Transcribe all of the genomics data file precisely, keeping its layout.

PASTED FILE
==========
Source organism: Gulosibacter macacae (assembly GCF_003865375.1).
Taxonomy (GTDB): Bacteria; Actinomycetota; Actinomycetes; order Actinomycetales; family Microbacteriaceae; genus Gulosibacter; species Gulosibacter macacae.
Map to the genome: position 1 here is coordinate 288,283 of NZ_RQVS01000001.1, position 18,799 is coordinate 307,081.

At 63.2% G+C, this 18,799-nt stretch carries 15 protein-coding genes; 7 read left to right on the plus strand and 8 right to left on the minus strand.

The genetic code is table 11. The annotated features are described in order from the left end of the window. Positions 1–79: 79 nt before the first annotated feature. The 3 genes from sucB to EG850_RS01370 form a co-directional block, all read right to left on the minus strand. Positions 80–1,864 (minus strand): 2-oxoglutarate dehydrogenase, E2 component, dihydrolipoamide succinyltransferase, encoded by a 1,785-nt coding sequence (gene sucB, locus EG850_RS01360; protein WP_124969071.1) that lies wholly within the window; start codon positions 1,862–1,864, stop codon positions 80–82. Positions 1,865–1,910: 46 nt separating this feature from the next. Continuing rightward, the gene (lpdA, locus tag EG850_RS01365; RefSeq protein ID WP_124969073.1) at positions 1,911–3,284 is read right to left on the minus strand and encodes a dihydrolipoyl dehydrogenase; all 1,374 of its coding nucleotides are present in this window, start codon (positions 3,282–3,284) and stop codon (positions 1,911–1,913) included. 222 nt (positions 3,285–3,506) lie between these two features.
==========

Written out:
Source organism: Gulosibacter macacae (assembly GCF_003865375.1).
Taxonomy (GTDB): Bacteria; Actinomycetota; Actinomycetes; order Actinomycetales; family Microbacteriaceae; genus Gulosibacter; species Gulosibacter macacae.
Map to the genome: position 1 here is coordinate 288,283 of NZ_RQVS01000001.1, position 18,799 is coordinate 307,081.

At 63.2% G+C, this 18,799-nt stretch carries 15 protein-coding genes; 7 read left to right on the plus strand and 8 right to left on the minus strand.

The genetic code is table 11. The annotated features are described in order from the left end of the window. Positions 1–79: 79 nt before the first annotated feature. The 3 genes from sucB to EG850_RS01370 form a co-directional block, all read right to left on the minus strand. Positions 80–1,864 (minus strand): 2-oxoglutarate dehydrogenase, E2 component, dihydrolipoamide succinyltransferase, encoded by a 1,785-nt coding sequence (gene sucB, locus EG850_RS01360; protein WP_124969071.1) that lies wholly within the window; start codon positions 1,862–1,864, stop codon positions 80–82. Positions 1,865–1,910: 46 nt separating this feature from the next. Continuing rightward, the gene (lpdA, locus tag EG850_RS01365; RefSeq protein ID WP_124969073.1) at positions 1,911–3,284 is read right to left on the minus strand and encodes a dihydrolipoyl dehydrogenase; all 1,374 of its coding nucleotides are present in this window, start codon (positions 3,282–3,284) and stop codon (positions 1,911–1,913) included. 222 nt (positions 3,285–3,506) lie between these two features.